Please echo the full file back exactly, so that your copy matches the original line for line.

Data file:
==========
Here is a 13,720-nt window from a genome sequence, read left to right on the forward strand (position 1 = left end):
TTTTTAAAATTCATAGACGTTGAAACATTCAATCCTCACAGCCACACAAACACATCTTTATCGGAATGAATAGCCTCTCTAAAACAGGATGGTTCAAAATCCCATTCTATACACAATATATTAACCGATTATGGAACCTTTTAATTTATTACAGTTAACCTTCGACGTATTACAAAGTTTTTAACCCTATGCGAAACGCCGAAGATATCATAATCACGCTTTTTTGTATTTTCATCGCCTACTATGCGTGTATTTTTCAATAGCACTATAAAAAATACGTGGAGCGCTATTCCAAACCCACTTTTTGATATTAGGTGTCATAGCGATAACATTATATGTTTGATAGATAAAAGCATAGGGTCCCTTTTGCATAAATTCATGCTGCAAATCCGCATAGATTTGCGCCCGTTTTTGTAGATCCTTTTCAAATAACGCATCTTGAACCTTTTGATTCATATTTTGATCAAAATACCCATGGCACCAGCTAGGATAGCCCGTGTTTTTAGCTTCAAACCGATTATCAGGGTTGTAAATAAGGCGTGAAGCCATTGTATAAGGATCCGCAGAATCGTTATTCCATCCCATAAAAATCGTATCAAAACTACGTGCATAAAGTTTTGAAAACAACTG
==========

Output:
Here is a 13,720-nt window from a genome sequence, read left to right on the forward strand (position 1 = left end):
TTTTTAAAATTCATAGACGTTGAAACATTCAATCCTCACAGCCACACAAACACATCTTTATCGGAATGAATAGCCTCTCTAAAACAGGATGGTTCAAAATCCCATTCTATACACAATATATTAACCGATTATGGAACCTTTTAATTTATTACAGTTAACCTTCGACGTATTACAAAGTTTTTAACCCTATGCGAAACGCCGAAGATATCATAATCACGCTTTTTTGTATTTTCATCGCCTACTATGCGTGTATTTTTCAATAGCACTATAAAAAATACGTGGAGCGCTATTCCAAACCCACTTTTTGATATTAGGTGTCATAGCGATAACATTATATGTTTGATAGATAAAAGCATAGGGTCCCTTTTGCATAAATTCATGCTGCAAATCCGCATAGATTTGCGCCCGTTTTTGTAGATCCTTTTCAAATAACGCATCTTGAACCTTTTGATTCATATTTTGATCAAAATACCCATGGCACCAGCTAGGATAGCCCGTGTTTTTAGCTTCAAACCGATTATCAGGGTTGTAAATAAGGCGTGAAGCCATTGTATAAGGATCCGCAGAATCGTTATTCCATCCCATAAAAATCGTATCAAAACTACGTGCATAAAGTTTTGAAAACAACTG